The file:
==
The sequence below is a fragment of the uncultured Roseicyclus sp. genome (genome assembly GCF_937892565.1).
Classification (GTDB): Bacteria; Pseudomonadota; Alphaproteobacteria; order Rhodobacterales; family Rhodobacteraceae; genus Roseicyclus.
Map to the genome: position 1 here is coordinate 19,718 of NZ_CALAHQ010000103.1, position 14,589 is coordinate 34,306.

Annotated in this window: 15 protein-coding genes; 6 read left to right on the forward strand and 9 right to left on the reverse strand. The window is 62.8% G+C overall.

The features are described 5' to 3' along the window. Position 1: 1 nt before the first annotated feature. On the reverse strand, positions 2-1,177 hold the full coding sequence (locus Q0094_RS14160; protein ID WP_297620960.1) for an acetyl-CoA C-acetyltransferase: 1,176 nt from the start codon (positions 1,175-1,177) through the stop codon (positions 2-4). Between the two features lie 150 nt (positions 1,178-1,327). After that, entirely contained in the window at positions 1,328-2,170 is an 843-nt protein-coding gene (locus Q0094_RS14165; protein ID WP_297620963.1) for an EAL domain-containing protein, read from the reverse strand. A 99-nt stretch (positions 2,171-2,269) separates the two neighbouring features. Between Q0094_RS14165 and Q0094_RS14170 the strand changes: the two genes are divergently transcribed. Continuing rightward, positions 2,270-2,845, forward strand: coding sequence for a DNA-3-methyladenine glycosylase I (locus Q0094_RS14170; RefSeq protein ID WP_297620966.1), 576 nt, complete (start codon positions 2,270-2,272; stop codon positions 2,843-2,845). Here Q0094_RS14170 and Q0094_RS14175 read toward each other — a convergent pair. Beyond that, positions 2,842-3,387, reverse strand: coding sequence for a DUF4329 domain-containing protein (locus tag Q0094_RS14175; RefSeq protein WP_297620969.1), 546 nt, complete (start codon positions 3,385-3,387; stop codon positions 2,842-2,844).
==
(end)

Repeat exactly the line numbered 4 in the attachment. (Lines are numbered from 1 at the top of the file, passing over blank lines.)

Annotated in this window: 15 protein-coding genes; 6 read left to right on the forward strand and 9 right to left on the reverse strand. The window is 62.8% G+C overall.